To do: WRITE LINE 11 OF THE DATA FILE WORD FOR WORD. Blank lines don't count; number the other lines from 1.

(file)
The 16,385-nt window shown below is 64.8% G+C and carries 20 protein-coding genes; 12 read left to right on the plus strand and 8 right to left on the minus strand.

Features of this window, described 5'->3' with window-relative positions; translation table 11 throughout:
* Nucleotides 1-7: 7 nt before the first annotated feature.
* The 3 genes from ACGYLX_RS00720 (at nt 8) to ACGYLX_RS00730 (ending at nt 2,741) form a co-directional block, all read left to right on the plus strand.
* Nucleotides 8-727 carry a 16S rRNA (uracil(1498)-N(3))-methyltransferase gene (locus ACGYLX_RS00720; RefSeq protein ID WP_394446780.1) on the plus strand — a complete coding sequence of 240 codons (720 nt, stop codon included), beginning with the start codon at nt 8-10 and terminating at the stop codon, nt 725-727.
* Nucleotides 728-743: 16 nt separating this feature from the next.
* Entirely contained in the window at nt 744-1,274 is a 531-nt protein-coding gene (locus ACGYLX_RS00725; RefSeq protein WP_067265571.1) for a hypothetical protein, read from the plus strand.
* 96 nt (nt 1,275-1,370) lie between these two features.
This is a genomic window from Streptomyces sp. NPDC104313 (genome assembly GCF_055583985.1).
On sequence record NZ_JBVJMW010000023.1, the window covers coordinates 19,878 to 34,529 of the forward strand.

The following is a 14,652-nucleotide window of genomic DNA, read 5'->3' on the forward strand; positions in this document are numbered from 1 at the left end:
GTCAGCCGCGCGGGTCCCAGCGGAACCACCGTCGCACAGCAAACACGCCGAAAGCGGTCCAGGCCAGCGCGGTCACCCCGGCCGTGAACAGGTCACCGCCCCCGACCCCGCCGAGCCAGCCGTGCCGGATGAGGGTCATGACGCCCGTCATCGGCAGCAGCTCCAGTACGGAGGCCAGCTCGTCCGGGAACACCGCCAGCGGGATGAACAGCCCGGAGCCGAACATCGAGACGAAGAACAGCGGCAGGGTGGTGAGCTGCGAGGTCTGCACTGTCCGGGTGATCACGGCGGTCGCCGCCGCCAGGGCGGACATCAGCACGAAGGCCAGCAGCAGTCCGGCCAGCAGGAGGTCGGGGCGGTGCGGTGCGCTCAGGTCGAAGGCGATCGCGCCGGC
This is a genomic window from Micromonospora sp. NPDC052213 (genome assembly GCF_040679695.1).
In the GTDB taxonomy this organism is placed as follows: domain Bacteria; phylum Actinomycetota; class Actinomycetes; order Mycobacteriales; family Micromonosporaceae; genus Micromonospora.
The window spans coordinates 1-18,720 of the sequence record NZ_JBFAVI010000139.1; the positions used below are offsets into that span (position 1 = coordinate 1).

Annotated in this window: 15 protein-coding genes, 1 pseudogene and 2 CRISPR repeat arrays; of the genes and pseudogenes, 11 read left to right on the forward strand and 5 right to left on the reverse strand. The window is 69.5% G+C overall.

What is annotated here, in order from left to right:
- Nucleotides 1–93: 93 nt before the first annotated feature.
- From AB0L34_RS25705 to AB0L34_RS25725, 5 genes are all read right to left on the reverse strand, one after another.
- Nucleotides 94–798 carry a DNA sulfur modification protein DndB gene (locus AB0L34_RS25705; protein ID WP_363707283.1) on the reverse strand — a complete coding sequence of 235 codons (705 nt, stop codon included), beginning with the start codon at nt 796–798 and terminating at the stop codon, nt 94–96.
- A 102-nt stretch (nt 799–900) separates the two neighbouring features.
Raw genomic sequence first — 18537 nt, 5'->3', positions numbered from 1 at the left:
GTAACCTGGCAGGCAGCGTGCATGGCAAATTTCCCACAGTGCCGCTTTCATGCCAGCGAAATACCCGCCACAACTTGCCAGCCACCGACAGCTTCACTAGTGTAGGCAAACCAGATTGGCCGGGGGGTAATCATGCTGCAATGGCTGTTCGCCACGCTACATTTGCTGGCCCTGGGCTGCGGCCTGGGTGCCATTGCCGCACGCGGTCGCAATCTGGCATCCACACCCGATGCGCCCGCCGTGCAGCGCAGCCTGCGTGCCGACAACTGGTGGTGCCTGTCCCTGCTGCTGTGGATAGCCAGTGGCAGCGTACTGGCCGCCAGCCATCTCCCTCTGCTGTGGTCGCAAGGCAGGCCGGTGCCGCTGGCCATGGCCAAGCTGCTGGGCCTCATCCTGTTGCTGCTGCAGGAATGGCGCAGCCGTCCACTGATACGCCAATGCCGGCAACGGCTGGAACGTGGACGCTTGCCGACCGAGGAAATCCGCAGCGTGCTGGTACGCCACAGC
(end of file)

The following is a 14,652-nucleotide window of genomic DNA, read 5'->3' on the forward strand; positions in this document are numbered from 1 at the left end: